There are around 340 million occupational accidents and 160 million victims of work-related illnesses annually around the world. These statistics from the International Labour Organization paint a very real picture of the challenges facing businesses and governments. Work-related injuries often require medical treatment and this causes employees to miss days of work or limit their work activities.
Absenteeism affects productivity and operating costs, which can be extremely costly for businesses, and there are possible financial and legal implications if negligence is proven. In addition, the injured employee and their family face emotional and financial hardships, while colleagues left behind feel the stress of covering the extra workload in their absence.
With private medical care, workers aren’t left to fend for themselves, they can recover faster, reducing absenteeism and lessening the impact on productivity. In South Africa, however, 73% of the population does not have access to private medical aid, and so the government instituted a law requiring businesses to protect themselves and their employees against any injuries, diseases, or the death of an employee while on company time. Businesses are legally required to register with the Compensation for Occupational Injuries and Diseases Act (COID), which is more commonly known as Workmen’s Compensation.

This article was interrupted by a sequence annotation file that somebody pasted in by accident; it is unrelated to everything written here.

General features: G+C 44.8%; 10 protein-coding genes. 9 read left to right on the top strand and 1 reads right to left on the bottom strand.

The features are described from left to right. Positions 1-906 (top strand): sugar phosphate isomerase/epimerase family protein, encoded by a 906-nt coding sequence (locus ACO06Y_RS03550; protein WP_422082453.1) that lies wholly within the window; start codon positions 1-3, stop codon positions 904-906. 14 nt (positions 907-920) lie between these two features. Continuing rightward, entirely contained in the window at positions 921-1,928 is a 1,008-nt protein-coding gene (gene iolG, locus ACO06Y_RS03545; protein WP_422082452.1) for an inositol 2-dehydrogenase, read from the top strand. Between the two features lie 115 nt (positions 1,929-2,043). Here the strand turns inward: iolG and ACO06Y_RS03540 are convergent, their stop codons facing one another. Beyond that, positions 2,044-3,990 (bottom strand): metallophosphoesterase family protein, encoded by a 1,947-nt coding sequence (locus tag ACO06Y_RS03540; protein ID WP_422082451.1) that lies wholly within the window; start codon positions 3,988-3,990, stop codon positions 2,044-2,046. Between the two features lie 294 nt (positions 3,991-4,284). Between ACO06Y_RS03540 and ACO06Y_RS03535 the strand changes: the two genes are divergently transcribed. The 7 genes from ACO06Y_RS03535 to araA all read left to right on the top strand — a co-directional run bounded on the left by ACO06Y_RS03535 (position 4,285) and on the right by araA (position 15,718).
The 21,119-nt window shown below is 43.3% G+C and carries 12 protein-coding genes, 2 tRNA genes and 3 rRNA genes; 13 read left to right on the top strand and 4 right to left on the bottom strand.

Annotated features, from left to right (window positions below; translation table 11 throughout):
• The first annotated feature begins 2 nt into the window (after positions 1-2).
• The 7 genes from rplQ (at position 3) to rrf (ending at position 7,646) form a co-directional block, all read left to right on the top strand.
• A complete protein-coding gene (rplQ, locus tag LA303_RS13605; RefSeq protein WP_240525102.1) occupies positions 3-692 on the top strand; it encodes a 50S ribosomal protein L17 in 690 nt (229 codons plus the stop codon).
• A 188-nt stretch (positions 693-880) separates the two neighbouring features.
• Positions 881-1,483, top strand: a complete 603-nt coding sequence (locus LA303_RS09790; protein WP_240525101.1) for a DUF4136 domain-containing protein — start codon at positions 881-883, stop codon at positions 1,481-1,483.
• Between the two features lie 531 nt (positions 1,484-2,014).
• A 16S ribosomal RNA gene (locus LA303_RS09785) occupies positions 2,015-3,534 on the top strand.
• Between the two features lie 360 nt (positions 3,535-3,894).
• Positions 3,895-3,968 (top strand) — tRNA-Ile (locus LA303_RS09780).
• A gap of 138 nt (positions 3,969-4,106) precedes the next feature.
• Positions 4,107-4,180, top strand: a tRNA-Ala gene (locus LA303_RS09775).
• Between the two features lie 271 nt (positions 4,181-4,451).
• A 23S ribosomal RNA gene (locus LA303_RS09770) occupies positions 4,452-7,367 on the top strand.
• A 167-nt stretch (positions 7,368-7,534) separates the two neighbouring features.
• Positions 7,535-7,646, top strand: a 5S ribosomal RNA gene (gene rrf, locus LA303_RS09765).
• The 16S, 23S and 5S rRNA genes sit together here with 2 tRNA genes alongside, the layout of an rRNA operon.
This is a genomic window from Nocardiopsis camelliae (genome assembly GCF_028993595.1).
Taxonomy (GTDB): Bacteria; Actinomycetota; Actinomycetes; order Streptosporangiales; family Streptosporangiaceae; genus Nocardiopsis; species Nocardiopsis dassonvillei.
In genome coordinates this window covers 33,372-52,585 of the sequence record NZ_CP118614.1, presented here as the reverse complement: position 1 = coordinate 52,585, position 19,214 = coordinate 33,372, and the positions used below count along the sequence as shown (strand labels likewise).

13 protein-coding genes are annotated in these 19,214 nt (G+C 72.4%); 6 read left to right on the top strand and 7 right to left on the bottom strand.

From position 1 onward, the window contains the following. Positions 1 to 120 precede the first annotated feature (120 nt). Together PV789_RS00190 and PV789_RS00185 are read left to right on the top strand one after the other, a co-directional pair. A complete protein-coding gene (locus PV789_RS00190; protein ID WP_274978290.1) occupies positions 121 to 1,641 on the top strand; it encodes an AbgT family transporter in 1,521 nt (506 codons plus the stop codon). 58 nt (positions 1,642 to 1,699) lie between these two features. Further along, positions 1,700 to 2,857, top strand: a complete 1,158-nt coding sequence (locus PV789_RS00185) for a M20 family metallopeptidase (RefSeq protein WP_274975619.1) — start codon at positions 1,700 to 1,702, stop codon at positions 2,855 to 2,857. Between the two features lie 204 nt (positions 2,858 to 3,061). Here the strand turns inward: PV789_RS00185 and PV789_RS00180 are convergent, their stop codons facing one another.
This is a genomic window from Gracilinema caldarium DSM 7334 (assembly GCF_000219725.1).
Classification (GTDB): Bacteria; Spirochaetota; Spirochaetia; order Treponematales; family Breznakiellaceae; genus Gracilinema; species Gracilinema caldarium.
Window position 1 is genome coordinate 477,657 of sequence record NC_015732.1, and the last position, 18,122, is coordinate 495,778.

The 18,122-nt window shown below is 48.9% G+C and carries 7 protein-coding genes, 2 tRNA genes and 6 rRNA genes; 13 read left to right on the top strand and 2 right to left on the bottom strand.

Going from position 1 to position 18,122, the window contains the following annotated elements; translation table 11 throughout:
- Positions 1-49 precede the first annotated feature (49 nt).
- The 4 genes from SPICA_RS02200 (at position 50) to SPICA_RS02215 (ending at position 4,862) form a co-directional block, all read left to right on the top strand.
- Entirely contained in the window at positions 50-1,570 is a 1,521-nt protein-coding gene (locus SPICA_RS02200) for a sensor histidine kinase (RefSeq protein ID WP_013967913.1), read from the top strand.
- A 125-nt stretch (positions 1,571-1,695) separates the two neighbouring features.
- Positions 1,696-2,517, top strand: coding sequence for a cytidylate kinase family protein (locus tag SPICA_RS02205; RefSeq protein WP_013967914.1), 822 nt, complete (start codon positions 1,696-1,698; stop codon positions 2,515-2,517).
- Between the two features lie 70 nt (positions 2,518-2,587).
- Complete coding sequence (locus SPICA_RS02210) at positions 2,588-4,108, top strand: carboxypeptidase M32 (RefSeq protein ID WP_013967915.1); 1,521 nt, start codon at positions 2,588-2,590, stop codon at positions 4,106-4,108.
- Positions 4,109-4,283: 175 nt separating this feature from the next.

If your business employs one or more workers, you should know about this statutory insurance, but even though companies are required to be registered with the Compensation Fund, they may not be compliant which means that none of their employees are covered if an accident occurs.
When a business is non-compliant it cannot claim from the Compensation Fund for the medical costs paid for an injured employee. In addition to the financial risk, a business owner may also be prevented from applying for funding, contracts, or tenders without a Letter of Good Standing from the Compensation Fund.
There are numerous reasons for non-compliance. It could be that the business failed to pay their annual assessment fee or that they haven’t correctly registered their employees. It’s challenging for business owners to keep registers updated, especially in industries like construction, mining, and retail that have high staff turnovers.
Employees expect their employers to take care of them when they get injured or contract an occupational disease as a result of the work they do. Non-compliance threatens the ability of employers to do just that. It’s essential that businesses be up to date and correctly registered so that the company is protected from financial and legal challenges, while employees are guaranteed the medical care they deserve should they be injured.